Genpact, which already has a delivery center in Mexico, said that the newly acquired facility in Guatemala will extend Genpact's presence in the region, and increase its ability to provide business process services in English as well as in Spanish. Genpact will provide services to GE Money from the facility, it added.
A number of Indian outsourcers, including Tata Consultancy Services and Infosys Technologies, have set up operations in Mexico and South America to offer near-shore delivery of services and also services in Spanish to its customers in the U.S.
The new delivery center will initially accommodate 700 staff with the capacity to increase to 2,000 staff, Genpact said.
The strategy of having wholly owned subsidiaries delivering services is not working for most firms, said Sudin Apte, senior analyst at Forrester Research, of GE's decision to sell off the delivery center in Guatemala City. In the light of the economic downturn and monetary pressures in the financial and mortgage markets, it does not make sense for a company to stay invested in its own facility when the same work can be done by an outsourcer, possibly with incremental benefit, Apte added.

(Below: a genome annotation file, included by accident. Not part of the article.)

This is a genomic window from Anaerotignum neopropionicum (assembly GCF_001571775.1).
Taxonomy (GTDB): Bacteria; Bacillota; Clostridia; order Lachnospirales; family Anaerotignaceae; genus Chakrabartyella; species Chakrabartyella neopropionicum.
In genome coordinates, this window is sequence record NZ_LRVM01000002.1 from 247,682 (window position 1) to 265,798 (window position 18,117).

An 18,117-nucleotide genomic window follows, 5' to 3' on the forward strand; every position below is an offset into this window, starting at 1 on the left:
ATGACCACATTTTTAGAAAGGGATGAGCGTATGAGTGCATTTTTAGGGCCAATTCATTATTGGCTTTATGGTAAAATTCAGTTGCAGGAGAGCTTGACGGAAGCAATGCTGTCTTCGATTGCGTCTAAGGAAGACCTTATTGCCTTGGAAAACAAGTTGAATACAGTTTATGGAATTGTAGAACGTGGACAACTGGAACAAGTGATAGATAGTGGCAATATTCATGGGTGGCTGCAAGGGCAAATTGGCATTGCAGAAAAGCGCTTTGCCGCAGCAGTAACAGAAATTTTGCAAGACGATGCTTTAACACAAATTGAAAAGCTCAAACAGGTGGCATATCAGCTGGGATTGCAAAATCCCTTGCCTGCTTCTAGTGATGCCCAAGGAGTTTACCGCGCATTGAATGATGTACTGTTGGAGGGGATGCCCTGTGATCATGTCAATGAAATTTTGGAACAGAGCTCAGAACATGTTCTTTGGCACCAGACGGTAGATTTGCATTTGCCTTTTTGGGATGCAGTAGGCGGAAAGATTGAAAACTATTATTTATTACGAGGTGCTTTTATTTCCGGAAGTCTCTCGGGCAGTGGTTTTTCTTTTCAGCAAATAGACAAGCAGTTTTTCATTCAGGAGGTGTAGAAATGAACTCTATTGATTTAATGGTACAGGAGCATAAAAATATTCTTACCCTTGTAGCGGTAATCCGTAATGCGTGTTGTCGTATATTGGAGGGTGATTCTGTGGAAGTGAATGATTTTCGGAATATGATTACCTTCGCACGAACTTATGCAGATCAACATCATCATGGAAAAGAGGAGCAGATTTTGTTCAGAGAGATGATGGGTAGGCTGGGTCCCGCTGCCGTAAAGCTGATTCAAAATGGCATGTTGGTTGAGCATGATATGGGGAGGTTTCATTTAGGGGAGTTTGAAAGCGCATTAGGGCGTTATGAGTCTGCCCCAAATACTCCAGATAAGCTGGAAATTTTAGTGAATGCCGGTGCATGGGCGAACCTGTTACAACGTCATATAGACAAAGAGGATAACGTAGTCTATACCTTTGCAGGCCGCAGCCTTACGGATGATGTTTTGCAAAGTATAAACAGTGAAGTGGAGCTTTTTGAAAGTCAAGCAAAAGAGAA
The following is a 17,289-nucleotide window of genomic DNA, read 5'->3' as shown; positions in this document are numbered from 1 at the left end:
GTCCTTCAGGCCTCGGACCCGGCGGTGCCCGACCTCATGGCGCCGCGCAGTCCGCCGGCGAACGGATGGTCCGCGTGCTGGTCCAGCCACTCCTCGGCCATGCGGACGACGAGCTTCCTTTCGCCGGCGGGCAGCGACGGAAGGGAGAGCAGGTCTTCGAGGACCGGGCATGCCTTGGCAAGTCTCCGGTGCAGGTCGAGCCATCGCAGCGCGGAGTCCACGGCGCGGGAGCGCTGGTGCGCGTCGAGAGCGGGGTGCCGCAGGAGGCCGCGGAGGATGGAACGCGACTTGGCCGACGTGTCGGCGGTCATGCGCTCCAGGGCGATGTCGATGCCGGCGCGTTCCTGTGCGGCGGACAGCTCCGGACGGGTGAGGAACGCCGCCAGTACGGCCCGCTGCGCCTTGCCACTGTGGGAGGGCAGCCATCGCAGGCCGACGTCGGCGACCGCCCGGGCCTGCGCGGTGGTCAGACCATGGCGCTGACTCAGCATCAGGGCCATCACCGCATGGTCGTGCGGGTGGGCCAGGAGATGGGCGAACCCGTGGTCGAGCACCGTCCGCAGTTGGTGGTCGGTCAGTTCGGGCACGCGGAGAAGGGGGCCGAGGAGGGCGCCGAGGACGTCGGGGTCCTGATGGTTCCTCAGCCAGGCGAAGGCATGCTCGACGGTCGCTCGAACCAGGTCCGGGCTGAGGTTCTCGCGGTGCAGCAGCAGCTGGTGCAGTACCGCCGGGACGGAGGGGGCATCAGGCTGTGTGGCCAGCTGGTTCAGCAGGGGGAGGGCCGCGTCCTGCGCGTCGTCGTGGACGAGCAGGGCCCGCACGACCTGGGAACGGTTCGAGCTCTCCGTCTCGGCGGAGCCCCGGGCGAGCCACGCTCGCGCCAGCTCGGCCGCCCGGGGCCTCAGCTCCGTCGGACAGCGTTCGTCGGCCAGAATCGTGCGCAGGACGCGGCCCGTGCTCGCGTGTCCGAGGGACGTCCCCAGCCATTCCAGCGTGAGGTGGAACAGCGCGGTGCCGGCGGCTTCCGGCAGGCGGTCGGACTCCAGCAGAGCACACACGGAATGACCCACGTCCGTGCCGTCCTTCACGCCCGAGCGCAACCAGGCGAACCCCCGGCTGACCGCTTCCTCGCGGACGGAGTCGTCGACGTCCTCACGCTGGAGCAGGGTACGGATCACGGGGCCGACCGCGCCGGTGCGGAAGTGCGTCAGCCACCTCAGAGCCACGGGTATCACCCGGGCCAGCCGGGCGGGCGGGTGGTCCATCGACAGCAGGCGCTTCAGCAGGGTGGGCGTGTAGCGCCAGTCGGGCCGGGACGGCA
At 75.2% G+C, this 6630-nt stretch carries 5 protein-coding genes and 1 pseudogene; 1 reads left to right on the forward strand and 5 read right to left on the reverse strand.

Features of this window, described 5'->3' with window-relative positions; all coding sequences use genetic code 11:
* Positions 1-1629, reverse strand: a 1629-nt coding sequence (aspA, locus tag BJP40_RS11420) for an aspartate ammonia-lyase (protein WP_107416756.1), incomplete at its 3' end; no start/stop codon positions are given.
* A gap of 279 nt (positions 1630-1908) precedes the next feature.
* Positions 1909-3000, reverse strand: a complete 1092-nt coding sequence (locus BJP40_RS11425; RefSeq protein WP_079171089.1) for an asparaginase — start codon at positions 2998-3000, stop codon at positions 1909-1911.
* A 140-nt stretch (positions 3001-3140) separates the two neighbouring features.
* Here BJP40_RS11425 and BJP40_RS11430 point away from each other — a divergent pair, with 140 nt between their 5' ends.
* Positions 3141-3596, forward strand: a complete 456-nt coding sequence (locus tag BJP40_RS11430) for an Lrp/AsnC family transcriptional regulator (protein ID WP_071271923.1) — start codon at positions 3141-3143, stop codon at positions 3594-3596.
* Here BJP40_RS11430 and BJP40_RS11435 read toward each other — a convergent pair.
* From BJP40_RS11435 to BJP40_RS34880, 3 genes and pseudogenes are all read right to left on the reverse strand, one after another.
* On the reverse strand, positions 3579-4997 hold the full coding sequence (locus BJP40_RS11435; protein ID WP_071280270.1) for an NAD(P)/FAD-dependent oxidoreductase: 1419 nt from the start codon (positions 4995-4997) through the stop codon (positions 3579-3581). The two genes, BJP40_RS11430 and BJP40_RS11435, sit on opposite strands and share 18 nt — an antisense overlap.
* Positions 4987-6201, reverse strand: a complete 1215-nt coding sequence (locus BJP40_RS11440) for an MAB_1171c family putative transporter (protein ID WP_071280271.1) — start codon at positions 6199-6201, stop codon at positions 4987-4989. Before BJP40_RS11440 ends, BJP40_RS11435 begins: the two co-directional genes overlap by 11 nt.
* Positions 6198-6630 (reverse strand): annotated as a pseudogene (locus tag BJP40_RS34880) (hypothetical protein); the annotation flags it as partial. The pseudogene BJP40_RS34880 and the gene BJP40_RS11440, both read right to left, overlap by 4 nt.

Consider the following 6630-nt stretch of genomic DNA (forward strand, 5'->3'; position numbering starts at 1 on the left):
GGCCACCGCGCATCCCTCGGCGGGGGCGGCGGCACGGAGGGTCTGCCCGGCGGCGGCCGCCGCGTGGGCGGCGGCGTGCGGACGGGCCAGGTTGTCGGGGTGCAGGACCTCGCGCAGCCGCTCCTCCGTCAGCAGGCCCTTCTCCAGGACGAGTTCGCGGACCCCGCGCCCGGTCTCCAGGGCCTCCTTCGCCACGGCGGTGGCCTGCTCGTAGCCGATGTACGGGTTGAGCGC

A number of companies are selling their back-office operations to independent service providers. Genpact was the Indian back-office subsidiary for GE Capital, until it was spun off in 2005 as an independent BPO company. In July, British insurance company Aviva sold its back-office subsidiary in India and Sri Lanka to WNS Holdings, a business process outsourcing company in Mumbai that provides back-office services to Aviva.
Genpact operates service delivery centers in India, China, Hungary, Mexico, the Philippines, the Netherlands, Romania, Spain and the U.S.